Issues in Leasing Offshore Lands for Oil and Gas Development

EMD-81-59: Published: Mar 26, 1981. Publicly Released: Mar 26, 1981.

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Up to 60 percent of the nation's undiscovered oil and gas resources are believed to be contained in the Outer Continental Shelf (OCS). Over the past 10 years, Congress and three administrations have attempted to accelerate the leasing of these areas for oil and gas exploration and development. OCS leasing and development increased significantly during the 1970-80 period. The number of sales increased by more than 50 percent, and sales were held for the first time in seven new OCS frontier areas. These increases were achieved during a time when sales were continuously delayed by lawsuits. However, the planned goals of the 1970's were never achieved, only about 60 percent of the planned sales were held, the amount of land leased was only a small fraction of what was planned, and nine frontier areas were not opened for leasing.

Environmental concern and limited industry interest in the areas proposed for leasing appear to be the two major factors that have affected achievement of the leasing goals of the 1970's. Public concern and the need to develop more information about the environmental aspects of offshore development have led to an extension in the time needed to plan for lease sales, resulting in numerous lease sales being delayed or cancelled. Concern as to whether the government is receiving a fair monetary return on OCS resources, the restriction of OCS leasing in offshore national defense areas, and boundary disputes have also had an impact on the leasing goals. Because of these, about 25 million acres of OCS are not currently available for leasing. The majority of this acreage is thought to have good resource potential. Legislation enacted in 1978 seems to be working toward expediting the leasing and developing of OCS lands, but it is not leading to a timely resolution of the problems being surfaced. Numerous groups involved in the OCS program, including the Department of the Interior, have developed their individual perceptions of how the law is to be implemented. Also, there is considerable disagreement between federal and state governments on how state and local governments are to participate in the OCS decisions. Judicial decisions have significantly affected the policies and direction of offshore development as well as the administrative procedures of Interior. Interior is considering proposals to streamline the prelease process and to increase offshore leasing.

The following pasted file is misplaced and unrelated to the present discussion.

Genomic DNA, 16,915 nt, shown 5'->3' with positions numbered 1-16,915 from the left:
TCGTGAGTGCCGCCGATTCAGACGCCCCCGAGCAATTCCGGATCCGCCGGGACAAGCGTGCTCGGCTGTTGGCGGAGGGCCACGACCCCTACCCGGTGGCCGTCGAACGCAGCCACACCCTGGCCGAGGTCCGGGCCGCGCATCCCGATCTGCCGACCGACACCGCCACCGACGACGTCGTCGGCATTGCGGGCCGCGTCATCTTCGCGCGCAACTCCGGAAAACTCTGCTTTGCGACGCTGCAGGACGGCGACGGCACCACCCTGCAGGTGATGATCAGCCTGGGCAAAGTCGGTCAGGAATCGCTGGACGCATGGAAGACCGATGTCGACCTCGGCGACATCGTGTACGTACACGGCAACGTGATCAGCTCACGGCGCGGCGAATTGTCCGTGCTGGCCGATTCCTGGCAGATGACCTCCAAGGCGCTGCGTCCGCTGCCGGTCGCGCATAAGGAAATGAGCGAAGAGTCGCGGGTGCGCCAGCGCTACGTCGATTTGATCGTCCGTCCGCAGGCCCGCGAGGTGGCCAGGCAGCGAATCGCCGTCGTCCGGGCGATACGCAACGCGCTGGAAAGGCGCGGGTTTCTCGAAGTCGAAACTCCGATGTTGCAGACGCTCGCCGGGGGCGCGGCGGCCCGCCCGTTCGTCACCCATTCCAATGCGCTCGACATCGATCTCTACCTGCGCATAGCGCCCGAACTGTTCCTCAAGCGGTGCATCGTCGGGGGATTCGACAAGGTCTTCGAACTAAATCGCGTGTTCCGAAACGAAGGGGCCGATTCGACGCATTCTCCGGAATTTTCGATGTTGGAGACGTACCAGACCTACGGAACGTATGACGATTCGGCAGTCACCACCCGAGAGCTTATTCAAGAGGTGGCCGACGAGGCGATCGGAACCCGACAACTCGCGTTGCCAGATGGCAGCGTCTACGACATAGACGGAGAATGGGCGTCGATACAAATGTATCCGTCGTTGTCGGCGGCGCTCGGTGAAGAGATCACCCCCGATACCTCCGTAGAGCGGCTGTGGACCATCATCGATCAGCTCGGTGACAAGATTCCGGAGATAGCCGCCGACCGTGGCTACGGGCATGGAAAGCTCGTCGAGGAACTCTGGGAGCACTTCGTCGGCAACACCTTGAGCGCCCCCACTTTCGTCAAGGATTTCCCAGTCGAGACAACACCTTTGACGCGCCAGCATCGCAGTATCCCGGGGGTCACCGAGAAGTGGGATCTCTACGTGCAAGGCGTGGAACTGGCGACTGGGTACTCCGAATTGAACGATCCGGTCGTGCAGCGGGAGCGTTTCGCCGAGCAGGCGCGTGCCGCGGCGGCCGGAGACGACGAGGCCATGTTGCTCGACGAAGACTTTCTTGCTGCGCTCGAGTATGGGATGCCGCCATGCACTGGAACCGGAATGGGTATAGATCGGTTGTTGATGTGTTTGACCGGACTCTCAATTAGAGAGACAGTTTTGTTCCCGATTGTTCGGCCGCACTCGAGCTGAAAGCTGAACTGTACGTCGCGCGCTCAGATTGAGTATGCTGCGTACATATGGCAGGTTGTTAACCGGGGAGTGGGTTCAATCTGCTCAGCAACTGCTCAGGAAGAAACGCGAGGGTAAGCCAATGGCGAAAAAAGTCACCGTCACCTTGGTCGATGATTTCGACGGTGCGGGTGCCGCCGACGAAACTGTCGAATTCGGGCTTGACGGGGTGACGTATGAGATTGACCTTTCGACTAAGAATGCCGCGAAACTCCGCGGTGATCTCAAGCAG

Recommendations for Executive Action

  1. Status: Closed

    Comments: Please call 202/512-6100 for additional information.

    Recommendation: The Secretary of the Interior should reexamine the justification and rationale for the withdrawal of the 25 million acres of offshore lands currently not available for lease. The resource potential of these lands should be reexamined and reweighed against the reasons for exclusion to see if any additional high potential lands could now be made available for lease.

    Agency Affected: Department of the Interior

  2. Status: Closed

    Comments: Please call 202/512-6100 for additional information.

    Recommendation: The Secretary of the Interior should continue to seek ways to streamline the leasing process with special emphasis on reducing the amount of time needed to plan for second and follow-on sales in a lease area, particularly the time needed to comply with environmental impact statement requirements.

    Agency Affected: Department of the Interior

  3. Status: Closed

    Comments: Please call 202/512-6100 for additional information.

    Recommendation: The Secretary of the Interior should take appropriate steps to ensure that sales scheduled under the present program are held as planned, thus giving a greater degree of credibility to the OCS leasing program.

    Agency Affected: Department of the Interior

  4. Status: Closed

    Comments: Please call 202/512-6100 for additional information.

    Recommendation: The Secretary of the Interior should identify and examine alternatives for leasing more of the tracts offered in lease sales.

    Agency Affected: Department of the Interior

  5. Status: Closed

    Comments: Please call 202/512-6100 for additional information.

    Recommendation: The Secretary of the Interior should direct the United States Geological Survey to intensify its efforts to define more precisely the portions of the OCS that are potentially attractive for leasing. This action should lead to increased leasing in those specific areas within OCS regions where oil and gas resources are thought to be located.

    Agency Affected: Department of the Interior

 

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